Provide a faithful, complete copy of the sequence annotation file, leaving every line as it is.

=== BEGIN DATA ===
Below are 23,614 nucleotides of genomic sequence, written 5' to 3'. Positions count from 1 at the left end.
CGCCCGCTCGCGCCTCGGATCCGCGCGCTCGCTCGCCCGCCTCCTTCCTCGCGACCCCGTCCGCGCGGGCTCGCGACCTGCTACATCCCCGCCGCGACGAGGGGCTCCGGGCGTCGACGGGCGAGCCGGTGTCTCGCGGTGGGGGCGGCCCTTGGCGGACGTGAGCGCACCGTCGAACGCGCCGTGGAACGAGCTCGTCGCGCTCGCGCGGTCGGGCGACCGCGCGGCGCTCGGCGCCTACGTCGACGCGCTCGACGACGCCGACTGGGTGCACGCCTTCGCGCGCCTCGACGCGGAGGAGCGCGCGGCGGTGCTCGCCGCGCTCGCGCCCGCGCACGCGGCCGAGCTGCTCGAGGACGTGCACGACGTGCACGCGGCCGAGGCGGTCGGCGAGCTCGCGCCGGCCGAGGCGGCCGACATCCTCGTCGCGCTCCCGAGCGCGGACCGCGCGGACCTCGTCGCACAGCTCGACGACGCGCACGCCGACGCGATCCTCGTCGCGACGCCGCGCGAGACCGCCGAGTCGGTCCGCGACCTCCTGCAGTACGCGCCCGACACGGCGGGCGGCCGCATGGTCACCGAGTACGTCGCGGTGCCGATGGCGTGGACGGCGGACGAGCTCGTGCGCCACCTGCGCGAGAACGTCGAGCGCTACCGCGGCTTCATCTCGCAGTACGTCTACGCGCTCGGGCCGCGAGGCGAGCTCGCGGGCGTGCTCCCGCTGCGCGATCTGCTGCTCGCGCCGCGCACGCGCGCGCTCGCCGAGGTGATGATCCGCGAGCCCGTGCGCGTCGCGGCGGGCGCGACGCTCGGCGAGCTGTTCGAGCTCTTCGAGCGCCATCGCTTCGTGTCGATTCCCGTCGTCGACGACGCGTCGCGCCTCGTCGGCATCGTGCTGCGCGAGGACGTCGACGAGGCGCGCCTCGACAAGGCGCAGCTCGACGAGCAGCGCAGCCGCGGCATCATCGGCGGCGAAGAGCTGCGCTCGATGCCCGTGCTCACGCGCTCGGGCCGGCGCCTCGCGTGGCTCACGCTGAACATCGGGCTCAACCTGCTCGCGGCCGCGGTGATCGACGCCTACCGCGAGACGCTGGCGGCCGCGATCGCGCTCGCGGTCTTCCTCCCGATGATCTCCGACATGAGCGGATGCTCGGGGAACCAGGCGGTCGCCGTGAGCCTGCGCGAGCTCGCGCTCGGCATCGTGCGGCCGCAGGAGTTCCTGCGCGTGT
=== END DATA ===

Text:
Below are 23,614 nucleotides of genomic sequence, written 5' to 3'. Positions count from 1 at the left end.
CGCCCGCTCGCGCCTCGGATCCGCGCGCTCGCTCGCCCGCCTCCTTCCTCGCGACCCCGTCCGCGCGGGCTCGCGACCTGCTACATCCCCGCCGCGACGAGGGGCTCCGGGCGTCGACGGGCGAGCCGGTGTCTCGCGGTGGGGGCGGCCCTTGGCGGACGTGAGCGCACCGTCGAACGCGCCGTGGAACGAGCTCGTCGCGCTCGCGCGGTCGGGCGACCGCGCGGCGCTCGGCGCCTACGTCGACGCGCTCGACGACGCCGACTGGGTGCACGCCTTCGCGCGCCTCGACGCGGAGGAGCGCGCGGCGGTGCTCGCCGCGCTCGCGCCCGCGCACGCGGCCGAGCTGCTCGAGGACGTGCACGACGTGCACGCGGCCGAGGCGGTCGGCGAGCTCGCGCCGGCCGAGGCGGCCGACATCCTCGTCGCGCTCCCGAGCGCGGACCGCGCGGACCTCGTCGCACAGCTCGACGACGCGCACGCCGACGCGATCCTCGTCGCGACGCCGCGCGAGACCGCCGAGTCGGTCCGCGACCTCCTGCAGTACGCGCCCGACACGGCGGGCGGCCGCATGGTCACCGAGTACGTCGCGGTGCCGATGGCGTGGACGGCGGACGAGCTCGTGCGCCACCTGCGCGAGAACGTCGAGCGCTACCGCGGCTTCATCTCGCAGTACGTCTACGCGCTCGGGCCGCGAGGCGAGCTCGCGGGCGTGCTCCCGCTGCGCGATCTGCTGCTCGCGCCGCGCACGCGCGCGCTCGCCGAGGTGATGATCCGCGAGCCCGTGCGCGTCGCGGCGGGCGCGACGCTCGGCGAGCTGTTCGAGCTCTTCGAGCGCCATCGCTTCGTGTCGATTCCCGTCGTCGACGACGCGTCGCGCCTCGTCGGCATCGTGCTGCGCGAGGACGTCGACGAGGCGCGCCTCGACAAGGCGCAGCTCGACGAGCAGCGCAGCCGCGGCATCATCGGCGGCGAAGAGCTGCGCTCGATGCCCGTGCTCACGCGCTCGGGCCGGCGCCTCGCGTGGCTCACGCTGAACATCGGGCTCAACCTGCTCGCGGCCGCGGTGATCGACGCCTACCGCGAGACGCTGGCGGCCGCGATCGCGCTCGCGGTCTTCCTCCCGATGATCTCCGACATGAGCGGATGCTCGGGGAACCAGGCGGTCGCCGTGAGCCTGCGCGAGCTCGCGCTCGGCATCGTGCGGCCGCAGGAGTTCCTGCGCGTGT